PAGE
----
May 2007, I was in Philadelphia for the very first time attending the NonComm radio convention. I had just launched Jenni Finlay Promotions and James McMurtry was showcasing. Apparently American Songwriter was one of the big sponsors that year, because every time I’d turn the corner, this guy Josh Ritter’s brooding face would be staring back at me – 6 feet tall – from the magazine’s larger than life cover. I’d not heard of him before, but he was all the buzz at the convention that year. He was performing his debut showcase at some unheard of hour of the morning on the Saturday of the conference. I didn’t make it. And it’s entirely James’ fault. The night before, we hid from conference-goers in some out of the way cafe where he told me tale after tale about his hunting adventures…and introduced me to Dolcetto wine (still my favorite red). If Ritter is as good as that big cover story say his is, I’ll have another opportunity to catch him, was my thought at the time.
Years later, I found out Brian T. Atkinson wrote that cover story. He said Ritter was not just a good interview but a great guy:
“I flew into Chicago earlier that morning for a whirlwind twelve-hour trip on my first magazine cover story assignment. American Songwriter sent me to hang out with this guy Josh Ritter for the day and listen to mixes of The Animal Years with his producer Brian Deck. Just us three. They played song after song and each one – “Girl in the War,” “Good Man,” “Monster Ballads,” the whole way through the epic “Thin Blue Line” – was better than the last. “What do you think?” Ritters eyes suggested after every other song. I think I said something like, “Pretty cool, man.” Either way, I didn’t let on that I was discovering my favorite new songwriter that day. We walked around the city for a few hours that afternoon talking and doing photo shoots and every time we stopped just to check out music at Reckless Records, sit on a bench to shoot the breeze about nothing to do with his music or my assignment or grab a coffee the conversations were more relaxed. He was a cool dude and a fun hang and we hit it off as much as anyone can in a situation set up like that. At the end of the day, Josh walked me to the L stop where I was grabbing a train back to the airport. Before I could reach into my pocket for money, his eyes lit up and he pulled a day-pass train ticket out of his. “Here, man, take this. Have a safe trip.” I still had that ticket in my pocket six years and a thousand interviews later when he jumped out of a taxi at Waterloo Records in Austin, Texas and rushed toward the door for his in-store show. We looked at each other and I figured I’d just be another face in the crowd at that point. Instead, he grinned that big smile and came over and gave me a bear hug. “Brian, man, how’s it been going?” he said. I didn’t even get a chance to respond before he was headed toward the stage. “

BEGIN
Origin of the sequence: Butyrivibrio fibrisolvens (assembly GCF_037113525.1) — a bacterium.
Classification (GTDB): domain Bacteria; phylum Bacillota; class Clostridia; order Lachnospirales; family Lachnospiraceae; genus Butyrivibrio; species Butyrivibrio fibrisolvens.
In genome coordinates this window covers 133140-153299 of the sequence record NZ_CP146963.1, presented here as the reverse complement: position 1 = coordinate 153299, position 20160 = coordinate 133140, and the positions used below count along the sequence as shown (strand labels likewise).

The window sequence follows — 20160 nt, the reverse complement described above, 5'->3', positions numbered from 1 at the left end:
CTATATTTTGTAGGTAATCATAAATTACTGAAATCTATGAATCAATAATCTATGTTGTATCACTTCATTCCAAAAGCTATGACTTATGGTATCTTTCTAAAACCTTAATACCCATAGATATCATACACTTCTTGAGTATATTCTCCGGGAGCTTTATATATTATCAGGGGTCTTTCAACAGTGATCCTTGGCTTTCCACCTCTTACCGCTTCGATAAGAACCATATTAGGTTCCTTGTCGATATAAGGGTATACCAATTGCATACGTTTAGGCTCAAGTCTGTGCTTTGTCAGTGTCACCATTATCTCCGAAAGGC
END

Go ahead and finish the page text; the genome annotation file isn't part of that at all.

Ritter is probably Brian’s favorite songwriter. Well – live songwriter (Townes still takes the cake for all-time favorite). Since the cover story, he’s interviewed him dozens of times – actually once for his Townes Van Zandt book – and has followed him throughout the course of his career. He even named The Beast in it’s Tracks the best record of 2013 in CMT Edge the minute he heard it.
Flash forward to this year. Brian’s birthday is coming up and Ritter playing Austin. Easy Peasy birthday gift for my best friend and business partner. I buy two tickets even though I’m not sure how much fun I’ll really have. I mean, I like his music and all, but I’ve been in the music business all my life and don’t really go see live shows for a good time. I’m always working them. I was practically born and bred to notice every detail and nuance and potential problem. Even when I’m not working the show, I feel like the twelfth man ready to jump into stage manage or change out a string when one pops.